1. At the Moray Firth it is a couple of hours after High Tide. I thinkj it depend upon the way the fish normally run.

  2. So glad that you and Jo are back home safely.
    I love all your wonderful stops along the way.
    Welcome home....I'm sure you must have been tripping over 8 paws of purring felines when you stepped through the door.

  3. Thank you for letting us be part of your trip! This was very interesting, and the voyage home was just as much part of your holiday as your stay on the island, by the looks of it.
    Glad to know you had such great accomodation! It makes things just so much nicer and easier when one can have a really good rest at night and, the next morning, a breakfast to match.

  4. Sounds like the perfect trip. Oddities and beautiful scenery and historic sights.

  5. One day I must try the byways again going to and from The South. It's many years since I didn't just try and get from here to there as quickly as possible.

  6. Glad you had a good journey back and I'm sure you did the "right thing" taking it slow with an extra night. Much more fun to travel the lesser roads, isn't it. And you evidently got lovely views from both hotels! My holiday trip was only four days but blog-wise I'll be re-enacting it for weeks :) ... And of course I also bought postcards even though I did not find time to write any during the actual trip!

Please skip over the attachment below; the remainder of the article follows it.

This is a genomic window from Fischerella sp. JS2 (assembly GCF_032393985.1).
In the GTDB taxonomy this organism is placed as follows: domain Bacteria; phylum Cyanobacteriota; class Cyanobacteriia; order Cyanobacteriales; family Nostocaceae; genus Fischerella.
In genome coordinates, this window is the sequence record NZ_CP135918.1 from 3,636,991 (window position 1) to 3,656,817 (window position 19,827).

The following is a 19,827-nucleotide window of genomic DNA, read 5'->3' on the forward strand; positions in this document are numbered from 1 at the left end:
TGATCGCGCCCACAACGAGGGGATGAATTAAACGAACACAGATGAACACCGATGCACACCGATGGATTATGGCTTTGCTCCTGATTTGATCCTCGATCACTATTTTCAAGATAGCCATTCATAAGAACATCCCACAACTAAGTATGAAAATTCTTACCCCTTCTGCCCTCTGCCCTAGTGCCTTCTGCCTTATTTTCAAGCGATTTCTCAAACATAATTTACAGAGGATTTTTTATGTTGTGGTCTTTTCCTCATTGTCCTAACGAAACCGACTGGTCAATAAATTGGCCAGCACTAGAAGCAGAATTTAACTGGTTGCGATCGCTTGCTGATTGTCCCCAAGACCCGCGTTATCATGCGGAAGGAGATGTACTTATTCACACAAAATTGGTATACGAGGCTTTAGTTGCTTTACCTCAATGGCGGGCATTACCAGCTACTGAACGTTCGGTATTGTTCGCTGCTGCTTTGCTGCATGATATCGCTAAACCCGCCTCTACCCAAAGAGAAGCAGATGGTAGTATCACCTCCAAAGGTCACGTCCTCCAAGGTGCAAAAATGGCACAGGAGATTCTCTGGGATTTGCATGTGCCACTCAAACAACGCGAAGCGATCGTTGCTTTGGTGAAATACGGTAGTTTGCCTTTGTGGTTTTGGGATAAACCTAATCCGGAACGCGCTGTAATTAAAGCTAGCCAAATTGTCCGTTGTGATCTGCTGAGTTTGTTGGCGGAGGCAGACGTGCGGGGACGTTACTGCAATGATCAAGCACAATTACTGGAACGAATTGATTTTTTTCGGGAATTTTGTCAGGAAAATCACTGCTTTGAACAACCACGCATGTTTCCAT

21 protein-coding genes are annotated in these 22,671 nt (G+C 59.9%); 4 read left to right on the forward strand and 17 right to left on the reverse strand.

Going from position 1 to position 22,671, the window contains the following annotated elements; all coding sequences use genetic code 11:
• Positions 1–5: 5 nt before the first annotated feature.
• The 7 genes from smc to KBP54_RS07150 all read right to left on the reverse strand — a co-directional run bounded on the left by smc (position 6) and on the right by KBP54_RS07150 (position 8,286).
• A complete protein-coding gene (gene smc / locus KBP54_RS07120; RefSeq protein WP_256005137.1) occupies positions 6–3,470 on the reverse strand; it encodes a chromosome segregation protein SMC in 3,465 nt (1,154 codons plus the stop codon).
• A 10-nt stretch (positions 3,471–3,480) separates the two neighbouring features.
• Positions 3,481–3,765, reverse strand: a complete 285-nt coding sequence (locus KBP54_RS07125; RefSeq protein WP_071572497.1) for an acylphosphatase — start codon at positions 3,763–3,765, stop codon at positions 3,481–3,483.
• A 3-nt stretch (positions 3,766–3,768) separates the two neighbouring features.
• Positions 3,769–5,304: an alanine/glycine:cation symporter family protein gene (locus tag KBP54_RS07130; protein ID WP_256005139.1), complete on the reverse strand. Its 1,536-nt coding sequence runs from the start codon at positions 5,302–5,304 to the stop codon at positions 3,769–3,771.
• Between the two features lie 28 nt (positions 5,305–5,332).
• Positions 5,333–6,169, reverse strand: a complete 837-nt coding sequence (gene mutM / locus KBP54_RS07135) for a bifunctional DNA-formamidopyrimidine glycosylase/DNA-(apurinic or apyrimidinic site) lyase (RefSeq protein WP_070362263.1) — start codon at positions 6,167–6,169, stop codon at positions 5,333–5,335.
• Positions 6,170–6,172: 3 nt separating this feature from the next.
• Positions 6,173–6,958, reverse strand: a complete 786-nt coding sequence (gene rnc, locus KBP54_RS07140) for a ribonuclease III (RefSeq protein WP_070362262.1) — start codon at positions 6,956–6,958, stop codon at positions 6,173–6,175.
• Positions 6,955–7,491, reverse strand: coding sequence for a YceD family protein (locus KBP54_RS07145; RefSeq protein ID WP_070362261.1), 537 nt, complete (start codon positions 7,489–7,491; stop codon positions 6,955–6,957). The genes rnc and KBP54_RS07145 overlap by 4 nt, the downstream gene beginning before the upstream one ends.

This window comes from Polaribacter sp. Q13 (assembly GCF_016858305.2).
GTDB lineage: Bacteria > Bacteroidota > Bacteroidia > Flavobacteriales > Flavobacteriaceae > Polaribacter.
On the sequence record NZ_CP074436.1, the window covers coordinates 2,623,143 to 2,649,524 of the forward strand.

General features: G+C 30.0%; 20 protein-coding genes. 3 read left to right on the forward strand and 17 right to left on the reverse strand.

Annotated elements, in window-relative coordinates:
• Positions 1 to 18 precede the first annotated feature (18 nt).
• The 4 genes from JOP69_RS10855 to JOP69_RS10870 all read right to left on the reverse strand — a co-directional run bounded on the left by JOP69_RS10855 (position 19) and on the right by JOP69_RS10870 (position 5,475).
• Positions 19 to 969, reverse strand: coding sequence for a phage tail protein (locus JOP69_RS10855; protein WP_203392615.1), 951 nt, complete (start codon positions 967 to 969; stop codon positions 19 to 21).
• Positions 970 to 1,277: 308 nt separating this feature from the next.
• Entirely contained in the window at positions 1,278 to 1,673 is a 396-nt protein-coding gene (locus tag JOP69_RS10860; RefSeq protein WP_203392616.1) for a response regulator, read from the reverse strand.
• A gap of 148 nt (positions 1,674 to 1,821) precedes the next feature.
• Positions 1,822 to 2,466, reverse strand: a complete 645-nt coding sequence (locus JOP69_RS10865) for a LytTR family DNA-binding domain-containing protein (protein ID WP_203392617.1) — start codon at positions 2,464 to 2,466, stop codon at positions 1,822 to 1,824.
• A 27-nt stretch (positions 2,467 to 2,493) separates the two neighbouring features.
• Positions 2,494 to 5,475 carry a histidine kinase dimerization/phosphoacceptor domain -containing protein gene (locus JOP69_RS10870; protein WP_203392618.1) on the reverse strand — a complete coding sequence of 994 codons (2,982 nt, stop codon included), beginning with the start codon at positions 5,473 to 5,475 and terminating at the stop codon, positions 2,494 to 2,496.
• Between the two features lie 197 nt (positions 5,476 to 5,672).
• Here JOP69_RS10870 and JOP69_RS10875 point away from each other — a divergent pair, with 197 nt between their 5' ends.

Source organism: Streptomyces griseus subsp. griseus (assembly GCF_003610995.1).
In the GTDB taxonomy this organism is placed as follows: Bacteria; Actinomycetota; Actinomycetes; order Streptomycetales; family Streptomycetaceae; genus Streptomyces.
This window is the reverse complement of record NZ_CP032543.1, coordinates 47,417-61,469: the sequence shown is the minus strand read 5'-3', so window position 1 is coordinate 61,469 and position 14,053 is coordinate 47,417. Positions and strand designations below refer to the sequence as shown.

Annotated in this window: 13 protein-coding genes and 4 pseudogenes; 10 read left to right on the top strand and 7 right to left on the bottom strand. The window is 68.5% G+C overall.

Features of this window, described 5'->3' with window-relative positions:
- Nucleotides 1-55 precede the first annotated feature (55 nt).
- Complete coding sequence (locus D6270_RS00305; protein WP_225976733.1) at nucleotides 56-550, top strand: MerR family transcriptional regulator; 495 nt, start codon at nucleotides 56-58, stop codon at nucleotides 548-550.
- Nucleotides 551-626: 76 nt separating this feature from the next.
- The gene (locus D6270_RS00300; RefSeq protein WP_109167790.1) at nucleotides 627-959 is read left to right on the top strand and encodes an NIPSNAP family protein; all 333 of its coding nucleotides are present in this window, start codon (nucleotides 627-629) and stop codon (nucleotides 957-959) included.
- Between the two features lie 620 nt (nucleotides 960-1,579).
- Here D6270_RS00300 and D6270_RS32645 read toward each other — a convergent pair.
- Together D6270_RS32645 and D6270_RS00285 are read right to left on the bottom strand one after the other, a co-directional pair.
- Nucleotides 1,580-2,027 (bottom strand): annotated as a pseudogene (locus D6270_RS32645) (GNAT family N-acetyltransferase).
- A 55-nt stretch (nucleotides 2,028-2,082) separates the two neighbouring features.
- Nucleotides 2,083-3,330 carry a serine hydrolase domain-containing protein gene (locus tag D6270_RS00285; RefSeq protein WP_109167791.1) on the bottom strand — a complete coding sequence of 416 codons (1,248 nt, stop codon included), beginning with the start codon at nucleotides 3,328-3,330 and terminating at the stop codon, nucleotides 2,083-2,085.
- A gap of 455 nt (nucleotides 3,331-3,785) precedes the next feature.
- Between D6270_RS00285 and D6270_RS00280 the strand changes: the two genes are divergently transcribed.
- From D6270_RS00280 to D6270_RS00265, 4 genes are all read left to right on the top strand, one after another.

7. Welcome home! What fabulous photos and beautiful scenery and I even spotted a red postal box in one! I read that those postal boxes are being that true? Not only were the places beautiful, but the names were fun also..we don't have such interesting names of towns over here. Glad you back safe and sound and hope you're feeling good. Jo looked so lovely in that pic and I love her necklace too!

    1. Those post boxes are very heavy and buried pretty deeply so I don't think it can be them. Perhaps it is the smaller ones on posts. Or, more likely, it's the Royal Mail using it as an excuse to replace them with boring modern ones!